Fringe Festival

Joel Verhoustrate / Fringe Festival

Organizers of this year’s KeyBank Rochester Fringe Festival have announced the headliner for the annual free, outdoor show at what is called, “Friday & Saturday on the Fringe.”

That part of the festival, on September 13 and 14, will present the return of French street theater company Plasticiens Volants.

The Fringe Festival had the group in Rochester two years ago on Parcel 5, drawing about 10,000 each of two nights.

David Schiffhauer

The KeyBank Rochester Fringe Festival is expanding again. Organizers have announced the 2019 festival will open on Tuesday, September 10 and run through September 21. That extends the multi-arts festival to 12 days.

This past year, the festival ran for 11 days, which was up from 10 days the year before.

Festival Producer Erica Fee said that,  “We are thrilled to announce that 2019 will see a dozen days and nights of Fringe, which will benefit shows, venues, our production team, and – above all – audiences.”

Jeff Spevak

Here’s what large-scale public events such as the KeyBank Rochester Fringe Festival tell us: The streets are not simply for cars.

Amanda Searle

The windows of the food trucks were battened down, and potted shrubs rolled across the Speigelgarden as torrents of rain whipped down Gibbs Street Friday at about 6:15 p.m. and through the KeyBank Rochester Fringe Festival. Day 10 of the 11-day event. The first day of bad weather. The 40-foot wide Immersive Igloo had been deflated as a precautionary measure, the bands were in hiding. But inside Kodak Hall at Eastman Theatre, Eddie Izzard was coming out to play.

Fred SanFilipo / for WXXI News

It took 4½ decades for Garth Fagan Dance to get around to writing a piece about Frederick Douglass. But the wait is nearly over.

The nationally recognized Rochester contemporary dance ensemble is airing a few sections of the new work on the iconic Rochester abolitionist at this year’s KeyBank Rochester Fringe Festival. Along with right-hand man Norwood Pennewell’s new work in progress, “Distant Kin,” it’s clear that Garth Fagan Dance is not leaping on its laurels.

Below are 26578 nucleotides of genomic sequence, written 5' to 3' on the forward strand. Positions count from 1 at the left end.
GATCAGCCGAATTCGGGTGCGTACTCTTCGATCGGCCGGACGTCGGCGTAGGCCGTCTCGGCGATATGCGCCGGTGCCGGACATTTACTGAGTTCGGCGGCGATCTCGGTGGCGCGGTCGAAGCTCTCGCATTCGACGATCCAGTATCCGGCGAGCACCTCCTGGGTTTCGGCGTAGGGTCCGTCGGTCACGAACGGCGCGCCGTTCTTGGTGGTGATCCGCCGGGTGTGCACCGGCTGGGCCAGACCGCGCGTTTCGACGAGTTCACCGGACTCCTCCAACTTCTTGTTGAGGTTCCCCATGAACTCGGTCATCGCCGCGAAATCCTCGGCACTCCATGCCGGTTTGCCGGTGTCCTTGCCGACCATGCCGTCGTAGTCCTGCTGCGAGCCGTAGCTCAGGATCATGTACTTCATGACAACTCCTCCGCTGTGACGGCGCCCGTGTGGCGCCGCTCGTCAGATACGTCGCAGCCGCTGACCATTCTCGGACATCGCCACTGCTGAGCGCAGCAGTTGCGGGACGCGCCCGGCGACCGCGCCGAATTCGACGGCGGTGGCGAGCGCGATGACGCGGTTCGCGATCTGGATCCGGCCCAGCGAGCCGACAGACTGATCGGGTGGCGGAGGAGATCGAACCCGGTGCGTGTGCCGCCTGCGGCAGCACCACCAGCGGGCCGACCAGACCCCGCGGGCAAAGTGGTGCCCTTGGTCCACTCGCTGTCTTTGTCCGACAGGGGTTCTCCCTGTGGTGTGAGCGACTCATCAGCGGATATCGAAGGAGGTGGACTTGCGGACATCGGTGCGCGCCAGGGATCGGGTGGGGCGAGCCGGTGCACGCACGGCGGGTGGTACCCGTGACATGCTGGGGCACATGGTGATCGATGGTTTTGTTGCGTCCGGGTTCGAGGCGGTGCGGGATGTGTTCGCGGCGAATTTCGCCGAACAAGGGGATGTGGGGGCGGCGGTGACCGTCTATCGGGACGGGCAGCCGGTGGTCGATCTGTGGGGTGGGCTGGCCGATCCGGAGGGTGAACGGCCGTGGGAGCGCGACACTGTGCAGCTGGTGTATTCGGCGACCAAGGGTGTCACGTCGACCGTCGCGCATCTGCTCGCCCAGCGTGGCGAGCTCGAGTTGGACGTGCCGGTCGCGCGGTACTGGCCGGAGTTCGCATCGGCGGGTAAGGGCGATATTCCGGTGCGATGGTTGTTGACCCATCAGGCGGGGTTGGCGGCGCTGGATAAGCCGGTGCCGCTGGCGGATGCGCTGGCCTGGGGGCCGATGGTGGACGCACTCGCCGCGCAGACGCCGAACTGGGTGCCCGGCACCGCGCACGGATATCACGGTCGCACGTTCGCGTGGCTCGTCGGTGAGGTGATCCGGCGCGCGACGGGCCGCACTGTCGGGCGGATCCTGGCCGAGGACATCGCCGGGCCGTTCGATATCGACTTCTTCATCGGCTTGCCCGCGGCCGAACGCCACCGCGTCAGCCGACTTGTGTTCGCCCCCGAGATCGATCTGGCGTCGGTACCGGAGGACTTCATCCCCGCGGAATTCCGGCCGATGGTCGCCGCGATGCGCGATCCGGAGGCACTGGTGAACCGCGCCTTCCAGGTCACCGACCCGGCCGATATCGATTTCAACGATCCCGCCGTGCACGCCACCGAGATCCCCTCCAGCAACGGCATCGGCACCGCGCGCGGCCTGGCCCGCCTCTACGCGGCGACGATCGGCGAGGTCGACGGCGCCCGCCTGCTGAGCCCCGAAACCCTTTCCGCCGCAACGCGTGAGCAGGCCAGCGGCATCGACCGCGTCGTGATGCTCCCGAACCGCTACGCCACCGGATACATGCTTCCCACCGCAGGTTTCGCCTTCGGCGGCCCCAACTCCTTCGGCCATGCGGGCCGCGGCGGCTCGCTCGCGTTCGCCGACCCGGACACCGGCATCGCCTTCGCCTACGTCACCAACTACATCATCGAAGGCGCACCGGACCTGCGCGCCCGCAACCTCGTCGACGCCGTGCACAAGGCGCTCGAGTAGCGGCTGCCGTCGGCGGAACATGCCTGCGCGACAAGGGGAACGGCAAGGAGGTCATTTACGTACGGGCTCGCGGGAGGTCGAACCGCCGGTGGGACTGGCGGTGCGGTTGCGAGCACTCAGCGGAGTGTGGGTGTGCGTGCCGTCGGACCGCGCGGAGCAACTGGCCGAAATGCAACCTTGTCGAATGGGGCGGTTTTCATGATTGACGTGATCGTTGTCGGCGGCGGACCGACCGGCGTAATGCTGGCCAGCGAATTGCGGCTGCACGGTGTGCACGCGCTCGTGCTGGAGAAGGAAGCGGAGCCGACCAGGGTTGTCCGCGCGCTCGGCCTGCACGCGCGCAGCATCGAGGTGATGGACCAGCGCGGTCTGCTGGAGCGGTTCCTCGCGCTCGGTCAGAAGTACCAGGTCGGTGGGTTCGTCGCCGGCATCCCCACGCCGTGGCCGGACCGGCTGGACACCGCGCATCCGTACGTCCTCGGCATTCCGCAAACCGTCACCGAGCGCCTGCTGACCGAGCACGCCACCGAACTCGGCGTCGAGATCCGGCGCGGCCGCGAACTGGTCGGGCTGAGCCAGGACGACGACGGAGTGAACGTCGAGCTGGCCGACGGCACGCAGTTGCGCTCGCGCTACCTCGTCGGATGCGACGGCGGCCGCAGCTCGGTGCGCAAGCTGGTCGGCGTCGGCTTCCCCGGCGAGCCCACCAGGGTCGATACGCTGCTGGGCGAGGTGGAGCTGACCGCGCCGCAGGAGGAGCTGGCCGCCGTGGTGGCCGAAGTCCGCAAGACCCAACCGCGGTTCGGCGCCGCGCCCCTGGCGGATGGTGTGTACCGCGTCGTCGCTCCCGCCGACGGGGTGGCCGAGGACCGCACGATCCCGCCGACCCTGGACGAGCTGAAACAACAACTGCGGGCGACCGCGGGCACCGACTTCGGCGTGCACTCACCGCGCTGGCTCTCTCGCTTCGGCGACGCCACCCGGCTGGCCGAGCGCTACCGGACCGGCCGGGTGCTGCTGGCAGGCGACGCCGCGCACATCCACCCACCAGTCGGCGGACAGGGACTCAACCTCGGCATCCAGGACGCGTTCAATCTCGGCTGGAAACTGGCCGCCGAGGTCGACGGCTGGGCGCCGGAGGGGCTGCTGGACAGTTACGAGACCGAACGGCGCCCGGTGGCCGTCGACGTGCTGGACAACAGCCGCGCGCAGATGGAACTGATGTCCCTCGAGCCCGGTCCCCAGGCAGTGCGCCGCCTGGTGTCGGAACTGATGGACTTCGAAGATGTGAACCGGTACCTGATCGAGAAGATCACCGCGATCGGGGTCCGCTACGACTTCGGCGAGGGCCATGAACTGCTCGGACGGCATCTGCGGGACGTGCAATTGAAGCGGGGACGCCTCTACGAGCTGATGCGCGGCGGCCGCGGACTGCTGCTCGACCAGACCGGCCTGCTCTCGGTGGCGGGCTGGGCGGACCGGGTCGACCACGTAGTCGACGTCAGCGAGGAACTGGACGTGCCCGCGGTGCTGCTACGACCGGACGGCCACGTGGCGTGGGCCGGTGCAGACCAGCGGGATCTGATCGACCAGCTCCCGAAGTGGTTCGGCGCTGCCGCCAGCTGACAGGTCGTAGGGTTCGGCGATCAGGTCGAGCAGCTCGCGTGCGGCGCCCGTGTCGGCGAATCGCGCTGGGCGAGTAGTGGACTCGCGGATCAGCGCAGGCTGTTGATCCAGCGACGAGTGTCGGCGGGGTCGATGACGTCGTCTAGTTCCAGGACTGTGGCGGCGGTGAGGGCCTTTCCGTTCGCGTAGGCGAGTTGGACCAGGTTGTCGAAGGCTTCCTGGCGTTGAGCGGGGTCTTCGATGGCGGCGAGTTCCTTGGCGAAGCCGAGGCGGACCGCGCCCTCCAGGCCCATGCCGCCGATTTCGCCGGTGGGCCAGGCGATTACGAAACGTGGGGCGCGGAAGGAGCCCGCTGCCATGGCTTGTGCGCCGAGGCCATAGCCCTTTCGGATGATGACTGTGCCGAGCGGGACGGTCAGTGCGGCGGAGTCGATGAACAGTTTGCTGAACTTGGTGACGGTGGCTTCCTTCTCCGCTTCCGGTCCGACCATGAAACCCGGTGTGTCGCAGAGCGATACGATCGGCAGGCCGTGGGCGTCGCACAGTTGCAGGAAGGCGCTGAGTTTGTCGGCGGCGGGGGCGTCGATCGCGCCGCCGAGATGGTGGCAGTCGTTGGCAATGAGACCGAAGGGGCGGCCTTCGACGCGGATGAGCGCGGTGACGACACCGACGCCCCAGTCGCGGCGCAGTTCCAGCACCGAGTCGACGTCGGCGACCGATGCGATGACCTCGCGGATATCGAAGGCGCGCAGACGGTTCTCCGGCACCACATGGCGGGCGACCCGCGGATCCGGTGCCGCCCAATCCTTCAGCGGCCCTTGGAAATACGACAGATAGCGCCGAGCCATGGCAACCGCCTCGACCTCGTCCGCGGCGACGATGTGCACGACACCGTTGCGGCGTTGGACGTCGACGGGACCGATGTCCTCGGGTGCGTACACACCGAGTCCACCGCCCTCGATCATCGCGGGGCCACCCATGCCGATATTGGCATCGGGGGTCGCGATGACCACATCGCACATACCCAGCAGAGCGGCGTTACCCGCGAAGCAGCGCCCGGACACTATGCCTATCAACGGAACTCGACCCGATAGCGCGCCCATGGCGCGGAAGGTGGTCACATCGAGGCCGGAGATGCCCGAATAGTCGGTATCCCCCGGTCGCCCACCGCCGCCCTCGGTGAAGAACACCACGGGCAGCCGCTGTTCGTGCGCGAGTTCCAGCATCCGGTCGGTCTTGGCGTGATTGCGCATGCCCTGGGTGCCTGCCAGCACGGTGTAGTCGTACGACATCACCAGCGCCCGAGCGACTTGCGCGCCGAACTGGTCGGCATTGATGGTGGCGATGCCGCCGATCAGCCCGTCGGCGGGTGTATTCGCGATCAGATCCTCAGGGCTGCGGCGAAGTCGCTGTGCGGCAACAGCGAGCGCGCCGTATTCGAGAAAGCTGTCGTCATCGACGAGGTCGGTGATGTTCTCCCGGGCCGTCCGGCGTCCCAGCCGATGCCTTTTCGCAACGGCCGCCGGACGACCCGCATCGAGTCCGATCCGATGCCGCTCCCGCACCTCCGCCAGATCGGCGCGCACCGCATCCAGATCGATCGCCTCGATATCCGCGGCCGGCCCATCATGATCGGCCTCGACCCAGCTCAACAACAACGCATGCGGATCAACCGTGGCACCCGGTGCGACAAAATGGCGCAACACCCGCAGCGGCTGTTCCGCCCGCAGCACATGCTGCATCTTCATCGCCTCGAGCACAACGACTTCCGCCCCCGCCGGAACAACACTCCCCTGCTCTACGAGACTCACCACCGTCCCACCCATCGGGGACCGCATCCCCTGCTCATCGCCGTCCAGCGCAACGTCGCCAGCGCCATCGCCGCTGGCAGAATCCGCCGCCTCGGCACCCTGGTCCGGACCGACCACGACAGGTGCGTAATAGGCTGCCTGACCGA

Jeff Spevak

No historical figure or cultural celebrity is safe from the KeyBank Rochester Fringe Festival.

Not the living: Cher, Tina Turner, Celine Dion, Liza Minnelli and Leontyne Price. Not the dead:

William Shakespeare, Elizabeth Cady Stanton, Frederick Douglass, Josephine Baker, Oscar Wilde, Toulouse Lautrec, the drag queen Divine, the theologian and philosopher Teilhard de Charidin.

Jeff Spevak

On a day where millions of Americans were frantically Googling “Mario Kart,” Unleashed! Improv was reminding its audience on Day Seven of the KeyBank Rochester Fringe Festival that walking in on your parents while they’re having sex is comedy gold.

Jeff Spevak

These KeyBank Rochester Fringe Festival shows are like chasing lightning bugs across a hillside. For most of the shows, you get one, two, maybe three looks at them. And that’s it. They’re gone.

Jeff Spevak

EstroFest claims to be “an equal-opportunity offender.” What does that mean? And what does it mean when the young, extraordinarily talented young woman who writes and stars in a one-person musical comedy, Mo-to-the-oncle, rolls out character after character that seem rooted in stereotypes?

Jeff Spevak

Rochester’s PUSH Physical Theatre has established itself as one of the foundation acts of the KeyBank Rochester Fringe Festival. It is essential viewing each year: What amazing stories will it tell, through the simple act of moving one’s body?

On Saturday, Day Four of the 11-day festival, PUSH took its audience to laughs, tears, and to the stars. True comedy carries with it elements of poignancy and sadness. And something grander than the joke.